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Photographer Bill Peak captures the beauty of Chicago-area outdoors

It’s time year when Bill Peak sends photos bucks this one from LemLake County Park northwest Indiana. Close-ups such as

It’s the time of year when Bill Peak sends photos of bucks, this one from Lemon Lake County Park in northwest Indiana. Close-ups, such as a bird feeding in water, set apart his nature photography from others. | Bill Peak/for Sun-Times Media

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Updated: December 11, 2013 6:28AM



As the rut started over the last couple of weeks, a photo and note arrived: ‘‘Hi, Dale. Found this nice-looking guy
crossing the road near Lemon Lake County Park. Looks like a pretty nice rack. Hope you have a great weekend. Bill Peak.’’

That buck went at least 14 points from what I counted. That’s like calling Scarlett Johansson ‘‘nice-looking.’’

For years, photographs from Peak have come with straightforward explanations, just enough words to pique interest, to explain.

Peak is my favorite non-professional photographer of Chicago outdoors — doubly so because his early work concentrated on Wolf Lake, the great mishmash of modern urban wilds and an industrial past on the Southeast Side.

‘‘One of the things that drove me was that, when I was walking at Wolf Lake, a lot of people that I’d talk to would tell me that they either did not know that this nature area was there or that it was as nice as it was,’’ he said.

‘‘I wanted to photograph it in a way that showed that there was more there than brown fields and abandoned factories and steel mills. Another thing was that this natural area was located between an oil refinery and the Ford assembly plant, yet you could go there and fish, hunt and enjoy nature.’’

In his best photos of the Wolf Lake area, he captures that combination of the wild and the industrial, not really editorializing as much as documenting.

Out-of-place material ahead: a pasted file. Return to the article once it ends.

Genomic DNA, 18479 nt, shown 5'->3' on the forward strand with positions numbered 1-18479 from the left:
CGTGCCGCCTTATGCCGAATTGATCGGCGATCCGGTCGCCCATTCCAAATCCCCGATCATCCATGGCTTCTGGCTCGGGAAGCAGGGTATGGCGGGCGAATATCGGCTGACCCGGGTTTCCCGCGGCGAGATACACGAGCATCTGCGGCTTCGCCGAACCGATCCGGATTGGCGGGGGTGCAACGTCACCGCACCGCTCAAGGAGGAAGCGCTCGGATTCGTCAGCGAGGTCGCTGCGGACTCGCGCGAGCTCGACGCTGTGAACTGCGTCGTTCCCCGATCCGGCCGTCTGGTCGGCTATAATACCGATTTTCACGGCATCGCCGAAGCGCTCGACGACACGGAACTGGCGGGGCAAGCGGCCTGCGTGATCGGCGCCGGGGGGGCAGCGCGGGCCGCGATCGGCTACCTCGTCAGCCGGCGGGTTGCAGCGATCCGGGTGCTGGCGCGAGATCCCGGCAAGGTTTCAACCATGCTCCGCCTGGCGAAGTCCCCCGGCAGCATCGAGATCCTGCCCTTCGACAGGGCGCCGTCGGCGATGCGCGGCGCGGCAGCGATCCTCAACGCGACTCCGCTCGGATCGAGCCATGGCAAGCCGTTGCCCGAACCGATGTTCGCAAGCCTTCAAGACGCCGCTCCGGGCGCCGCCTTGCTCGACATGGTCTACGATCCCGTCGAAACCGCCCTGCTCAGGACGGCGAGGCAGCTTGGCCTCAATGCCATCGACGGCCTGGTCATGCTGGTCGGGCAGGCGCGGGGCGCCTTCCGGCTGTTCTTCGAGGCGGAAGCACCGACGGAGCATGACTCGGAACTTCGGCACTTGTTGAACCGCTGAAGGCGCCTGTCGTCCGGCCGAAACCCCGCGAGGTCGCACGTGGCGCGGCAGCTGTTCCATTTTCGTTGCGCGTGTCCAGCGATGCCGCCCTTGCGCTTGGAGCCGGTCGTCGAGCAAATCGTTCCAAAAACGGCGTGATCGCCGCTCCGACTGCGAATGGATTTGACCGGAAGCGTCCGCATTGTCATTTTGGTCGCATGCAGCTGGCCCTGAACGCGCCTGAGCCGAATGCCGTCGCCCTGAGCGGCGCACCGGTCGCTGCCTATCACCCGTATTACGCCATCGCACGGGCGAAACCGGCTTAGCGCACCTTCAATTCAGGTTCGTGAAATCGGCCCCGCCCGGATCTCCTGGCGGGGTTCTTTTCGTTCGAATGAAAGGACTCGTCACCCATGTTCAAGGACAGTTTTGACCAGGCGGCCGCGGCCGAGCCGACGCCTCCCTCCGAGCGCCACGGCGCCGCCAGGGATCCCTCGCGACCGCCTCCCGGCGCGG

‘‘I became hooked on digital photography after buying a small camera for a golf outing,’’ he said. ‘‘Just before retiring, I upgraded to a DSLR, and I now have a Canon T3i with several lenses, an 18-55mm, a 55-250mm and a 75-300mm, several tripods and flashes.’’

That retirement for Peak, who grew up in South Chicago near U.S. Steel South Works, was after 30 years in the Chicago Police Department on the South Side around Roseland and Gresham.

‘‘Which is why I enjoy the peace, quiet and beauty in nature,’’ he said.

I didn’t hear from Peak for a while after he moved to Crown Point, Ind. Then the photos started again. He still visits Wolf Lake, but his home wilds now are Lemon Lake in Cedar Lake, the Taltree Arboretum in Valparaiso and the Jasper-Pulaski Fish and Wildlife Area, southeast of Valparaiso.

Besides the nature of his wild photography, the other defining part of his photography is the intensity of close-ups.

‘‘I like to get as close to the subject as I can because I like showing the subject in a light that you don’t normally see them [for example, small birds that you normally see only as a small brown blip or small flowers that you would just walk by without noticing],’’ he said. ‘‘A lot of it has to do with being outdoors. I have a small 14-year-old dog who loves to walk, so when we’re out, I have my camera with me.’’

His work can be followed on Flickr. I would love to see him do an exhibit, maybe as part of others who do fine photography of the Chicago outdoors. It would be a learning experience for us all.

Peak is self-taught.

‘‘No teacher,’’ he said. ‘‘Just picked up things along the way and experimented. And if I liked it, I just kept doing it.’’

I am glad he keeps doing it. I hope others learn to focus and get close up.



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